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Dotishness

Friday, May 19 2017

THE SAD FACT is race and politics go hand in hand, not only in this country but all over the world.

But unlike other countries, Trinidad and Tobago sometimes falls short when it comes to distilling issues amid its social complexity. So for example, by now no one denies race plays a pivotal role in the politics of countries such as the United States and in the European Union.

There, immigration issues and problems with the actions of law enforcement authorities have underlined often unstated tensions.

Race is a fact of Trinidad and Tobago society. Our racial diversity is what makes us unique; giving us a special way of doing things. It can also sometimes be our downfall.

Far too often race is a scapegoat.

The ironic thing about Prime Minister Dr Keith Rowley’s dismissal of recent protests as “racial dotishness” is that in pointing the finger at one group of people and crying race, Rowley himself perpetuates the racial prism he seeks to deride. In one fell swoop, he deems his opponents racists, whether their arguments – which they have a right to make – are coherent or not.

What is preferable is sticking to the issues.

The Brian Lara Cricket Academy in Tarouba engages several. The first is the State’s abysmal failure with regard to procurement. The second is its inability to manage projects efficiently and without graft through successive administrations.

The third is the question of quality control on construction work. The fourth relates to the role of sport.

Sport, unlike politics, is the thing that brings us all together, no matter what race we are. We have no doubt that Brian Lara’s desire to have a stand named after his friend Sachin Tendulkar was personal and heartfelt. But the reality also is that Tendulkar is an inspirational figure to young cricketers in this country as well. The message that would be sent by having diversity in the naming of the stands is this: it is okay to share public acclaim with others from other backgrounds and other countries. The cricket, not the arbitrary things like race, is what is supreme.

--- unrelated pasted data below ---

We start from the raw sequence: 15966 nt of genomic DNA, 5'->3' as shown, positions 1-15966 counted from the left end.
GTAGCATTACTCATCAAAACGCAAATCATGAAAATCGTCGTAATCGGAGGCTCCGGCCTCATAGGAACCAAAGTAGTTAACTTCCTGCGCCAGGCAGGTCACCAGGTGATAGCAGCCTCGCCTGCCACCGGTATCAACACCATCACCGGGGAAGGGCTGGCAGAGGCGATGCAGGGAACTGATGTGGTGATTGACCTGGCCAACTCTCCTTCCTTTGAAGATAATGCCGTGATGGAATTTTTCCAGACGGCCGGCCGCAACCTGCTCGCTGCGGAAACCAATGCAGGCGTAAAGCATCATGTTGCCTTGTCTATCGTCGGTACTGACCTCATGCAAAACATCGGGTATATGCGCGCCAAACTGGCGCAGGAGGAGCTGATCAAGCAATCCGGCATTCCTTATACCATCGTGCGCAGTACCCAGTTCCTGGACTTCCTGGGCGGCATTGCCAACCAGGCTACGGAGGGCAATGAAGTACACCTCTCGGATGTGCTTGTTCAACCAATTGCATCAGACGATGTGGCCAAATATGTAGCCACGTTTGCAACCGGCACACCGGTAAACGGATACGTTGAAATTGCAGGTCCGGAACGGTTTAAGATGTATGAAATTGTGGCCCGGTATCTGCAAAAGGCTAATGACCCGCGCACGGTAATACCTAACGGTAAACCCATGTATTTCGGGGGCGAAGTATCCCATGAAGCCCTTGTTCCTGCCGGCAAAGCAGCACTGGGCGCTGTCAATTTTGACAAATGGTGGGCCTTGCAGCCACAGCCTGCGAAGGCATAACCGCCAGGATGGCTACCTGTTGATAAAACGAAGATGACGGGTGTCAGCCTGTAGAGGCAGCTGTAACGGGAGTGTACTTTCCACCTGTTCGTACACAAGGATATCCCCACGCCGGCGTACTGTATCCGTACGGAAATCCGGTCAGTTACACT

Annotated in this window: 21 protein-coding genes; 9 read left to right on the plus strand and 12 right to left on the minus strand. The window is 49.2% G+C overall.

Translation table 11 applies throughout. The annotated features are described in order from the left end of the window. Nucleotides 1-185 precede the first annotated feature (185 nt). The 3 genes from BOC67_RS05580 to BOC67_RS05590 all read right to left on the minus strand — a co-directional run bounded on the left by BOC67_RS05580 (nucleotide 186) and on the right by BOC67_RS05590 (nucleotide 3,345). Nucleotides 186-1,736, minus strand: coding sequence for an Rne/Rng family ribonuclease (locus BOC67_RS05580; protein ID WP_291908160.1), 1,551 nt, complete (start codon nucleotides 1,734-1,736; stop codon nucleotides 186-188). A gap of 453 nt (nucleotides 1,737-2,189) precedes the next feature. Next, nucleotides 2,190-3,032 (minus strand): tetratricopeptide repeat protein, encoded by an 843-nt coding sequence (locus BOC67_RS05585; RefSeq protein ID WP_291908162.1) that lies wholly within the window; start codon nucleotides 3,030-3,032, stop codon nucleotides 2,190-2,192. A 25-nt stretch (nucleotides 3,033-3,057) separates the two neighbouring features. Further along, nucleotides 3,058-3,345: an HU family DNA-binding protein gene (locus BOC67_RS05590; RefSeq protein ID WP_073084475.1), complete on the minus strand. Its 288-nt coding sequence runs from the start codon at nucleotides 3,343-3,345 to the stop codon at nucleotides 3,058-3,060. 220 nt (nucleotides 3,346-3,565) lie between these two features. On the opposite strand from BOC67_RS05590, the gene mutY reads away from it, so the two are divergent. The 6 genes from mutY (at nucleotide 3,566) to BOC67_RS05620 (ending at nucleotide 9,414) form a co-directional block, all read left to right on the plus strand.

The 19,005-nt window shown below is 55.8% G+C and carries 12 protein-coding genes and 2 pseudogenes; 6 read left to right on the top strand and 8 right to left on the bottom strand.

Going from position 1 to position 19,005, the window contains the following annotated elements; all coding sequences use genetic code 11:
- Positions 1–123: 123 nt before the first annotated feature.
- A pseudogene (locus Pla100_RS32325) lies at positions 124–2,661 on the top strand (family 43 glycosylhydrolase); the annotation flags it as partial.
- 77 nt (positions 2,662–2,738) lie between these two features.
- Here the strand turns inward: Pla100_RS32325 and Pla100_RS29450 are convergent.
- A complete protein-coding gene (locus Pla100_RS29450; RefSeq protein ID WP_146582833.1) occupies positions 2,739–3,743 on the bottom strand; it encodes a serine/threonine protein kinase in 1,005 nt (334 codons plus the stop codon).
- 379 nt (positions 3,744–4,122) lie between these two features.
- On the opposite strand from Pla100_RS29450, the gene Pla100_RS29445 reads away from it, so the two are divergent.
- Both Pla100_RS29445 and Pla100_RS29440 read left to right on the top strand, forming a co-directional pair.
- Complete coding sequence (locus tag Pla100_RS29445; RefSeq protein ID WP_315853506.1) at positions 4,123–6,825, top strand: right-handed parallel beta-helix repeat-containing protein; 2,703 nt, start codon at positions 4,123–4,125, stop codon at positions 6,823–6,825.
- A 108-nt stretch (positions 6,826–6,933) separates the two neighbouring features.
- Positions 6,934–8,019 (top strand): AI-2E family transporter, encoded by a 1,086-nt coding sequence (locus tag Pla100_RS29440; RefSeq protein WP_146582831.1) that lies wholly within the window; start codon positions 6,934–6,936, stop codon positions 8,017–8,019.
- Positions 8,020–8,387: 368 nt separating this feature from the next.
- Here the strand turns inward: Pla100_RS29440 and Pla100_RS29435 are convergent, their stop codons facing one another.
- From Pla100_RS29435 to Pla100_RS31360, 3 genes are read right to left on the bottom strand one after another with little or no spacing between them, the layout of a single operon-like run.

But instead of quibbling over whether a piece of this facility should be named after Tendulkar, what we should be talking about is whether the facility is worthy of either Lara or Tendulkar in the first place.

The fact is, the PNM gave birth to and oversaw the disastrous swelling of the project, inclusive of costs and delays, while the People’s Partnership failed to bring the project to completion in a satisfactory manner. No one including the Opposition Leader, Kamla Persad- Bissessar, can here play Pontius Pilate. (The People’s Partnership cited safety and structural reports as a major cause of delay.) Meanwhile, it is the taxpayer who pays. Literally. Expenditure has been in the billions and there is no word on a police probe of Udecott and the former officials who held the purse strings. In fact, the figure at the helm of the project’s main contractor has long died.

But now the question for the State, having opened the cricket facility, is what will happen to the Couva Children’s Hospital – which is meant to treat both children and adults? From the moment it was formally commissioned, questions arose as to whether there was enough staff to run the facility. While this hospital, which has a central location that means it is in a prime position to serve the whole country, was being built, other hospitals all over the country needed repair and expansion.

At the end of the day what citizens want is better healthcare. Can more facilities, on its own, result in that? Citizens also want a more efficient use of the Treasury. When the Cabinet comes to its decision on Couva, it must take care not to create another Tarouba. That would be dotishness

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